optional features: GeoIP optional features: GeoIP
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* Database Formats:: * Database Formats::
* Basic Database Operations:: * Basic Database Operations::
* Database Maintenance:: * Database Maintenance::
File: mailfromd.info, Node: Database Formats, Next: Basic Database Operations, Up: Databases File: mailfromd.info, Node: Database Formats, Next: Basic Database Operations, Up: Databases
3.15.1 Database Formats 3.15.1 Database Formats
----------------------- -----------------------
The version 8.11 runs the following database types (or "formats"): The version 8.12 runs the following database types (or "formats"):
'cache' 'cache'
"Cache database" keeps the information about external emails, "Cache database" keeps the information about external emails,
obtained using sender verification functions (*note Checking Sender obtained using sender verification functions (*note Checking Sender
Address::). The key entry to this database is an email address or Address::). The key entry to this database is an email address or
EMAIL:SENDER-IP string, for addresses checked using strict EMAIL:SENDER-IP string, for addresses checked using strict
verification. The data its stores for each key are: verification. The data its stores for each key are:
1. Address validity. This field can be either 'success' or 1. Address validity. This field can be either 'success' or
'not_found', meaning the address is confirmed to exists or it 'not_found', meaning the address is confirmed to exists or it
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RUNTIME ERROR near FILE:LINE: TEXT RUNTIME ERROR near FILE:LINE: TEXT
where FILE:LINE indicates approximate source file location where the where FILE:LINE indicates approximate source file location where the
error occurred and TEXT gives the textual description of the error. error occurred and TEXT gives the textual description of the error.
Fatal runtime errors Fatal runtime errors
-------------------- --------------------
Fatal runtime errors are caused by a condition that is impossible to fix Fatal runtime errors are caused by a condition that is impossible to fix
at run time. For version 8.11 these are: at run time. For version 8.12 these are:
Not enough memory Not enough memory
There is not enough memory for the execution of the program. Try There is not enough memory for the execution of the program. Try
to make more memory available for 'mailfromd' or to reduce its to make more memory available for 'mailfromd' or to reduce its
memory requirements by rewriting your filter script. memory requirements by rewriting your filter script.
Out of stack space; increase #pragma stacksize Out of stack space; increase #pragma stacksize
Heap overrun; increase #pragma stacksize Heap overrun; increase #pragma stacksize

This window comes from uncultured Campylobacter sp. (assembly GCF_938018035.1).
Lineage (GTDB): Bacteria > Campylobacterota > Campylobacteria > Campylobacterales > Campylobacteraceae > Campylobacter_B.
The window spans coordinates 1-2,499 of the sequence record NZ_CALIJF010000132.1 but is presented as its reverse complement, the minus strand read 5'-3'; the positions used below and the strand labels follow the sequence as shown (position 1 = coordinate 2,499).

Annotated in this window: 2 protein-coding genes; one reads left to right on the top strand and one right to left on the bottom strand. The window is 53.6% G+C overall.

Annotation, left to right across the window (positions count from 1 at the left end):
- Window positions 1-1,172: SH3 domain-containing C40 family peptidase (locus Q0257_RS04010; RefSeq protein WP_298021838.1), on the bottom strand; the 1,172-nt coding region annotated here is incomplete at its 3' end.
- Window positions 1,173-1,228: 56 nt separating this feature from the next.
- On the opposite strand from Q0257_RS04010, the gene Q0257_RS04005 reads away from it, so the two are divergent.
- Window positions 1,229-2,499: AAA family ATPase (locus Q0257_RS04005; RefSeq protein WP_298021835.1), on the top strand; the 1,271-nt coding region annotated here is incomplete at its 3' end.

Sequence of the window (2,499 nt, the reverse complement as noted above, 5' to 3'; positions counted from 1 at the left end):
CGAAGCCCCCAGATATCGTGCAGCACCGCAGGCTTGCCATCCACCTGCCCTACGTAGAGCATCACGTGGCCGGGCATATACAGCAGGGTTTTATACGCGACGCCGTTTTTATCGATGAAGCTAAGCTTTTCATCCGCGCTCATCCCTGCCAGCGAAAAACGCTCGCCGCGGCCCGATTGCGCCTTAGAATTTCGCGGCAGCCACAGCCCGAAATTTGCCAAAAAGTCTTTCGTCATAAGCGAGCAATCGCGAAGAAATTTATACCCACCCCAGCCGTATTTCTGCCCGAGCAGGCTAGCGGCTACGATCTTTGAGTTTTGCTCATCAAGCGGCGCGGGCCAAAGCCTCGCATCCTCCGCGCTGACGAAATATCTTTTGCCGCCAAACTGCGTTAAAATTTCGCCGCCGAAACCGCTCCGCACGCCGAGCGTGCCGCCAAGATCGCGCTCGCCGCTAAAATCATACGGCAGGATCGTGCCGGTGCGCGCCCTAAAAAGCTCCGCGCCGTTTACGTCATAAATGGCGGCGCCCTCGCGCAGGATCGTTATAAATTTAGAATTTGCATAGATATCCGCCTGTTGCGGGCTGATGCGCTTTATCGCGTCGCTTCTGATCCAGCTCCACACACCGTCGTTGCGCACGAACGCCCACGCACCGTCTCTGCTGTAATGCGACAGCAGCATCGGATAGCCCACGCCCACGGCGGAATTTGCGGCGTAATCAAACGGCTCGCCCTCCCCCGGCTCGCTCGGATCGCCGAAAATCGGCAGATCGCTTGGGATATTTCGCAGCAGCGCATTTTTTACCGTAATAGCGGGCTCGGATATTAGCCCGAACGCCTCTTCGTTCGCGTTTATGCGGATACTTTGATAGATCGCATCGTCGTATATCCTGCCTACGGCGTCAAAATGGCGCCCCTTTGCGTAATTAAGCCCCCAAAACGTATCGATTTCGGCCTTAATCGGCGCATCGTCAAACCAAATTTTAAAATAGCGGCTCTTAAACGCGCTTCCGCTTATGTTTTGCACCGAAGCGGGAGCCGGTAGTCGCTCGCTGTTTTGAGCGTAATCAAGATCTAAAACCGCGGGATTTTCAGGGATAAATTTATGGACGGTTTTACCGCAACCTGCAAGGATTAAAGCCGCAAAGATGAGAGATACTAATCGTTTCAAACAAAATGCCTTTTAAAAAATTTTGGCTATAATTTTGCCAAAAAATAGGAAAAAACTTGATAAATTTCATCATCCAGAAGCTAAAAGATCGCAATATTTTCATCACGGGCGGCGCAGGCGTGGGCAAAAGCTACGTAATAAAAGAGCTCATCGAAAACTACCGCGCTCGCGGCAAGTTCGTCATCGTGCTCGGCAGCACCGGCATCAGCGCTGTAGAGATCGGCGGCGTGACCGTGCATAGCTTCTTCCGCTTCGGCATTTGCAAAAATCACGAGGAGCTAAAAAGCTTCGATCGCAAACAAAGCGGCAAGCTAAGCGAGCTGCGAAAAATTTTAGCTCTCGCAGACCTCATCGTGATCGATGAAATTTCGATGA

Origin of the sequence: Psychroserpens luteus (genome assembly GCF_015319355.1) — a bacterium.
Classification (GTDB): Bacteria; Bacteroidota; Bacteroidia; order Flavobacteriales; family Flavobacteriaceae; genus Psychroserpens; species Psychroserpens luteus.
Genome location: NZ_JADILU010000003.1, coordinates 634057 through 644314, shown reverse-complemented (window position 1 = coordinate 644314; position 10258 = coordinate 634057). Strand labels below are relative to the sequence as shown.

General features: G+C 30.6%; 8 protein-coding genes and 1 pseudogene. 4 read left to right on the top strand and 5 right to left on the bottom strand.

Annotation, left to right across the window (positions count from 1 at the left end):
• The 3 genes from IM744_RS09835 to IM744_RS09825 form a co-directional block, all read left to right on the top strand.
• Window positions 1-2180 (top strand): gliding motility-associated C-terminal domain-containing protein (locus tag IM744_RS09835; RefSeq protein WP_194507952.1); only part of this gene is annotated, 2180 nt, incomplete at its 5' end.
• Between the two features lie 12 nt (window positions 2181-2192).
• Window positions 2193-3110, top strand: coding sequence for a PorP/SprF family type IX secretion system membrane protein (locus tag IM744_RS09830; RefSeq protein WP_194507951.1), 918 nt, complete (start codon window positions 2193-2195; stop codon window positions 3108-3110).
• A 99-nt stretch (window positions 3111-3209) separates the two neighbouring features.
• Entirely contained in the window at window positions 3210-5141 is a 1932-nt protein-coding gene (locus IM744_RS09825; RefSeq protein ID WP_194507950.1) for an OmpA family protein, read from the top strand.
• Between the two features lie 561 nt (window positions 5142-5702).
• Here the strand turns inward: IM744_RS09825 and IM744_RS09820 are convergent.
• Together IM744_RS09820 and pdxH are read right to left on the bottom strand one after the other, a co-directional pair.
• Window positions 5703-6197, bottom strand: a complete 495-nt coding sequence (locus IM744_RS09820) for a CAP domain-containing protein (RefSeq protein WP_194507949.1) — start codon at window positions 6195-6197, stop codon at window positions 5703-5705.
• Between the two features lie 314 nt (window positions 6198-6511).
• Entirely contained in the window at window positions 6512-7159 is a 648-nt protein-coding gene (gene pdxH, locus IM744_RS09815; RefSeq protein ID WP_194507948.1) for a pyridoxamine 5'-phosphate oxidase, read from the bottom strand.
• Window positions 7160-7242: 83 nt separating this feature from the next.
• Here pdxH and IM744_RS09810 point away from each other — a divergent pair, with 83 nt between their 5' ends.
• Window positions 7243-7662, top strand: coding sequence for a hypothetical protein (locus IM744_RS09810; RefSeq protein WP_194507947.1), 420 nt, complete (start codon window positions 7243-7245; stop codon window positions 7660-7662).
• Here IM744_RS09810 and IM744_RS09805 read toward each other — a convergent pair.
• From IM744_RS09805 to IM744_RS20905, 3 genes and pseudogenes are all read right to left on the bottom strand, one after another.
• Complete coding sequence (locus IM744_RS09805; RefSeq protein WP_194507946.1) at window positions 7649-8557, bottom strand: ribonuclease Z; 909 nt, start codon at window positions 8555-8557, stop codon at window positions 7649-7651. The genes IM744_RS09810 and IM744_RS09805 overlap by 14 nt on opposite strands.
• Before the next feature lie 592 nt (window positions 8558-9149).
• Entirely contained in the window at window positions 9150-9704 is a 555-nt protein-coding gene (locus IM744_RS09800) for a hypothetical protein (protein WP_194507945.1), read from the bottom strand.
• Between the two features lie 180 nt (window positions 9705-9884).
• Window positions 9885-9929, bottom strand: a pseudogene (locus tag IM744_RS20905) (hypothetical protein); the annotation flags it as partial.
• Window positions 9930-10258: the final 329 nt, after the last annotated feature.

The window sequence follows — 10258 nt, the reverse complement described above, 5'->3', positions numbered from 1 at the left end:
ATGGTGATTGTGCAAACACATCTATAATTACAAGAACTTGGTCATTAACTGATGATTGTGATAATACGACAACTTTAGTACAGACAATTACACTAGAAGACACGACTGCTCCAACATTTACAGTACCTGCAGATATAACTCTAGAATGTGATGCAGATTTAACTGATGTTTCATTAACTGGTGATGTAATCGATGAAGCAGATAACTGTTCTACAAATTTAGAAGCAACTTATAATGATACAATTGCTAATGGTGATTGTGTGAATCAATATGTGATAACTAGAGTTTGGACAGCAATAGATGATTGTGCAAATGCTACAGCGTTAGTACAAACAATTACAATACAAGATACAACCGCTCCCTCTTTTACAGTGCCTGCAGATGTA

memory chunk too big to fit into heap memory chunk too big to fit into heap
These errors are reported when there is not enough space left on These errors are reported when there is not enough space left on
skipping to change at line 3398 skipping to change at line 3403
prog envfrom prog envfrom
do do
echo "X is %x" echo "X is %x"
done done
Does '%x' in 'echo' refers to the variable or to the constant? The Does '%x' in 'echo' refers to the variable or to the constant? The
correct answer is 'to the variable'. When executed, this code will correct answer is 'to the variable'. When executed, this code will
print 'X is X'. print 'X is X'.
As of version 8.11, 'mailfromd' will always print a diagnostic As of version 8.12, 'mailfromd' will always print a diagnostic
message whenever it stumbles upon a variable having the same name as a message whenever it stumbles upon a variable having the same name as a
previously defined constant or vice versa. The resolution of such name previously defined constant or vice versa. The resolution of such name
clashes is described in detail in *Note variable--constant shadowing::. clashes is described in detail in *Note variable--constant shadowing::.
Future versions of the program may provide a non-ambiguous way of Future versions of the program may provide a non-ambiguous way of
referring to variables and constants from literal strings. referring to variables and constants from literal strings.
File: mailfromd.info, Node: MFL, Next: Library, Prev: Tutorial, Up: Top File: mailfromd.info, Node: MFL, Next: Library, Prev: Tutorial, Up: Top
4 Mail Filtering Language 4 Mail Filtering Language
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The quotes around FILE in the second form quotes are optional. The quotes around FILE in the second form quotes are optional.
Both forms are equivalent if FILE is an absolute file name. Both forms are equivalent if FILE is an absolute file name.
Otherwise, the first form will look for FILE in the "include search Otherwise, the first form will look for FILE in the "include search
path". The second one will look for it in the current working directory path". The second one will look for it in the current working directory
first, and, if not found there, in the include search path. first, and, if not found there, in the include search path.
The default include search path is: The default include search path is: